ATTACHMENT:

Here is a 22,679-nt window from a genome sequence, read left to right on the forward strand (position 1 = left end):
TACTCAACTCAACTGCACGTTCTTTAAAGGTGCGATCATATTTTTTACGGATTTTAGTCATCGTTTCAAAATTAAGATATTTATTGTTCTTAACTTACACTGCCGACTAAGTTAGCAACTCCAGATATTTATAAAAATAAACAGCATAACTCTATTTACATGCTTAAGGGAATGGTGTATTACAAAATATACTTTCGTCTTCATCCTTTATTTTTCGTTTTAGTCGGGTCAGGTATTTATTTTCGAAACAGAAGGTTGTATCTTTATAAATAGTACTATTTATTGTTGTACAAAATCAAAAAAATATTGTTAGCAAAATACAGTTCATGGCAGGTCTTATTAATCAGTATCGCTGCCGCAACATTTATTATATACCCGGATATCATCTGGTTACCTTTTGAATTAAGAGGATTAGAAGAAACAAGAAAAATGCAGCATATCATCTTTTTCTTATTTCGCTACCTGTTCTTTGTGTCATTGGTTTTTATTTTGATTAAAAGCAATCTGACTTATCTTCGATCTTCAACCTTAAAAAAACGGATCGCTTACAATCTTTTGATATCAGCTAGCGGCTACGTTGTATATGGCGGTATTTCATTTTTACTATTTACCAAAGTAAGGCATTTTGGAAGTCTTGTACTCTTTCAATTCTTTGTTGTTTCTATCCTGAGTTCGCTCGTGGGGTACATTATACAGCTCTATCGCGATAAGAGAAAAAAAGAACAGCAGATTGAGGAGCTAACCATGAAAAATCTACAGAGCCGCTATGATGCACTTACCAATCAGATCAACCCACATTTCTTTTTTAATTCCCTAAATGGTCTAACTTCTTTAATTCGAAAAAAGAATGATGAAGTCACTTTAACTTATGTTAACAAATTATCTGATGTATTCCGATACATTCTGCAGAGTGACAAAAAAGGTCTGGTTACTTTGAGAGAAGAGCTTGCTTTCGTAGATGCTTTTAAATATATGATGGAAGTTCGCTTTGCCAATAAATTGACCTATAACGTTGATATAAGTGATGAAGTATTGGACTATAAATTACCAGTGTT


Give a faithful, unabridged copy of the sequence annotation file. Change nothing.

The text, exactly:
Here is a 22,679-nt window from a genome sequence, read left to right on the forward strand (position 1 = left end):
TACTCAACTCAACTGCACGTTCTTTAAAGGTGCGATCATATTTTTTACGGATTTTAGTCATCGTTTCAAAATTAAGATATTTATTGTTCTTAACTTACACTGCCGACTAAGTTAGCAACTCCAGATATTTATAAAAATAAACAGCATAACTCTATTTACATGCTTAAGGGAATGGTGTATTACAAAATATACTTTCGTCTTCATCCTTTATTTTTCGTTTTAGTCGGGTCAGGTATTTATTTTCGAAACAGAAGGTTGTATCTTTATAAATAGTACTATTTATTGTTGTACAAAATCAAAAAAATATTGTTAGCAAAATACAGTTCATGGCAGGTCTTATTAATCAGTATCGCTGCCGCAACATTTATTATATACCCGGATATCATCTGGTTACCTTTTGAATTAAGAGGATTAGAAGAAACAAGAAAAATGCAGCATATCATCTTTTTCTTATTTCGCTACCTGTTCTTTGTGTCATTGGTTTTTATTTTGATTAAAAGCAATCTGACTTATCTTCGATCTTCAACCTTAAAAAAACGGATCGCTTACAATCTTTTGATATCAGCTAGCGGCTACGTTGTATATGGCGGTATTTCATTTTTACTATTTACCAAAGTAAGGCATTTTGGAAGTCTTGTACTCTTTCAATTCTTTGTTGTTTCTATCCTGAGTTCGCTCGTGGGGTACATTATACAGCTCTATCGCGATAAGAGAAAAAAAGAACAGCAGATTGAGGAGCTAACCATGAAAAATCTACAGAGCCGCTATGATGCACTTACCAATCAGATCAACCCACATTTCTTTTTTAATTCCCTAAATGGTCTAACTTCTTTAATTCGAAAAAAGAATGATGAAGTCACTTTAACTTATGTTAACAAATTATCTGATGTATTCCGATACATTCTGCAGAGTGACAAAAAAGGTCTGGTTACTTTGAGAGAAGAGCTTGCTTTCGTAGATGCTTTTAAATATATGATGGAAGTTCGCTTTGCCAATAAATTGACCTATAACGTTGATATAAGTGATGAAGTATTGGACTATAAATTACCAGTGTT